Throughout the 1970s, the Ohio Players were infamous for their erotic album covers. But there are major differences between the covers of later Mercury albums like Skin Tight, Fire, and Honey and the covers of their earlier Westbound releases Pleasure and Pain.
Pictured: Pain (1971) with "Never Had a Dream".
At Mercury, the Players' album covers favored softcore erotica ala Playboy or Penthouse, whereas the covers of their Westbound LPs were more bizarre and offered kinky bondage/S&M imagery.
Pictured: Pleasure (1972) with "Laid It", "Walked Away from You", "Varee Is Love", and "Funky Worm"
Advertisement for their 1972 single "Funky Worm", which employed the Players' recurring "Granny" character
Ecstasy (1973) with "Spinning" and "Black Cat"
Skin Tight (1974) with "Jive Turkey", "Heaven Must Be Like This" and the title track
Climax (1974) with "Players Balling" and covers of "What's Going On" and "Proud Mary"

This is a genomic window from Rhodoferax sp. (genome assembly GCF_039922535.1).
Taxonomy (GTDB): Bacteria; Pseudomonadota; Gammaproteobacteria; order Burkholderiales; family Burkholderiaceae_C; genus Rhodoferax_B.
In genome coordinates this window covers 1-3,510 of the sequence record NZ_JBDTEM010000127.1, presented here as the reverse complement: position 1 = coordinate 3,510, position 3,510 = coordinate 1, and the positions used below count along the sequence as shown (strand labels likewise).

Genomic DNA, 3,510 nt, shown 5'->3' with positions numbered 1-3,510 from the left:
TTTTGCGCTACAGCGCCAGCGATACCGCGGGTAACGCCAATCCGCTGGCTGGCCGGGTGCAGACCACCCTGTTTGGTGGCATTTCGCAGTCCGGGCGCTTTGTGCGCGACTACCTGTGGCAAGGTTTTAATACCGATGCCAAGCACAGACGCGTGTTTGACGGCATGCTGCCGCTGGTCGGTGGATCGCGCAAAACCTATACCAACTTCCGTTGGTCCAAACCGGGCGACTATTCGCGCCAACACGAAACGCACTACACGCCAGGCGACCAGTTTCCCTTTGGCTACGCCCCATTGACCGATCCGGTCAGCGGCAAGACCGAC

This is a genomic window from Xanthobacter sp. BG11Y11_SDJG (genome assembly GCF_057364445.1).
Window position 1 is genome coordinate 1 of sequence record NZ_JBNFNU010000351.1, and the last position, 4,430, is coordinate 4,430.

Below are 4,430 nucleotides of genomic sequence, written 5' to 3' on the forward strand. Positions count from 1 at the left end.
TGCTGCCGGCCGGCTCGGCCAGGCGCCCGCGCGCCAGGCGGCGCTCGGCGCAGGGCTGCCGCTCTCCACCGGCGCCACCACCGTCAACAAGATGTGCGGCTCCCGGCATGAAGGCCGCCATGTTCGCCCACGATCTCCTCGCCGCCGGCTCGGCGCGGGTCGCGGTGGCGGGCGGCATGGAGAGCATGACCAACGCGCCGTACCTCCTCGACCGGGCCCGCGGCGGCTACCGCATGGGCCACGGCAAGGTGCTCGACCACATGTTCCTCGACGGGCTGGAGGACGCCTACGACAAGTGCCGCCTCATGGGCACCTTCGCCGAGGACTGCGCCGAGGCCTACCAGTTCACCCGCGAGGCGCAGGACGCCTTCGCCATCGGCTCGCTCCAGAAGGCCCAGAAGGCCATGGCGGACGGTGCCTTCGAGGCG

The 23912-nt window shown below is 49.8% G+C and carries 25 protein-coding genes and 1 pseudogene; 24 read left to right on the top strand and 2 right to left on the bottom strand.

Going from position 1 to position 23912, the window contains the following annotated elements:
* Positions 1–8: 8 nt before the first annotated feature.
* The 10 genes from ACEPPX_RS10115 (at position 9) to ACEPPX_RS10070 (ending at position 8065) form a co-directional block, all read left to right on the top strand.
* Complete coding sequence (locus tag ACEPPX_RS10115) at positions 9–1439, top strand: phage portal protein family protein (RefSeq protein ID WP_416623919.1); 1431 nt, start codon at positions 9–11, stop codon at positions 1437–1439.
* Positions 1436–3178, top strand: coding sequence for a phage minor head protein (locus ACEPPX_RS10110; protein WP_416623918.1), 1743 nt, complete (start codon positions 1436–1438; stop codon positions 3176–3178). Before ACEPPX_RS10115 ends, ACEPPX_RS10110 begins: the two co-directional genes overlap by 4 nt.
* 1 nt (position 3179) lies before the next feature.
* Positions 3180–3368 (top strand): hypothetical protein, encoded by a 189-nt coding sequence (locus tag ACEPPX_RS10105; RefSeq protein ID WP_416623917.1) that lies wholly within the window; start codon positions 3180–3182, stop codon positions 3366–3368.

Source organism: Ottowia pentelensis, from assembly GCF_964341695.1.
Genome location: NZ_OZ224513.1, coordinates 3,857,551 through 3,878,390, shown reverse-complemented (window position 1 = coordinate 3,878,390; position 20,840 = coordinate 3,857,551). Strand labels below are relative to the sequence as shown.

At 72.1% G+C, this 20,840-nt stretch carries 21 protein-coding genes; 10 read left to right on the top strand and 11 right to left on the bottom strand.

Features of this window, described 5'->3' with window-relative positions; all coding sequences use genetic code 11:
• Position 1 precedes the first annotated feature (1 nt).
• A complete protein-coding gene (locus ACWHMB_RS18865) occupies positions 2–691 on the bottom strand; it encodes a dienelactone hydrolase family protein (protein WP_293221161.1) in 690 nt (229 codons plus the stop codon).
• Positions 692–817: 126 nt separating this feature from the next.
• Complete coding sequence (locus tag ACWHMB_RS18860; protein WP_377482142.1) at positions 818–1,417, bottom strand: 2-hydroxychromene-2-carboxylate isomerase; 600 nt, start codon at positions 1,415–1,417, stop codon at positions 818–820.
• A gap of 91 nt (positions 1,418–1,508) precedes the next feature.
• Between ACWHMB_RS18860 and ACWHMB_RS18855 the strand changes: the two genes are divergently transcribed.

Rattlesnake (1975), a compilation released on their earlier label Westbound
Fire (1975), widely considered a masterpiece, with the hit title track, "Together", "I Want to Be Free", "It's All Over", "Smoke", and more
Honey (1975) with "Love Rollercoaster" and "Sweet Sticky Thing". Honey's erotic cover was protested by feminists when it was alleged that the model had become stuck to the floor during the photo shoot. Some retailers refused to carry it. All the controversy certainly didn't hurt the album commercially. This was their biggest album.
The cover for the "Love Rollercoaster" single showing the band in full, funky and freaky 70s fashion.
Contradiction (1976) with "Who'd She Coo", their last #1 hit
Angel (1977) with "Body Vibes", "O-H-I-O" and "Merry Go Round"
Mr. Mean (1977), a soundtrack album with a heavy jazz influence and several instrumentals
Advertisement for Mr. Mean (1977)
Jass-Ay-Lay-Dee (1978). By 1978, the Ohio Players' popularity had decreased considerably, and funk fans were much more interested in newer arrivals like Cameo, Bootsy Collins, Slave and Rick James. But the Players still had some life left in them with energetic offerings like "Dance (If Ya Wanta)," "Sleepwalkin'" and "Funk-O-Knots".
Everybody Up in 1979 brought a lot of disco gloss to the Ohio Players' funk along the lines of Earth, Wind & Fire or Kool & the Gang.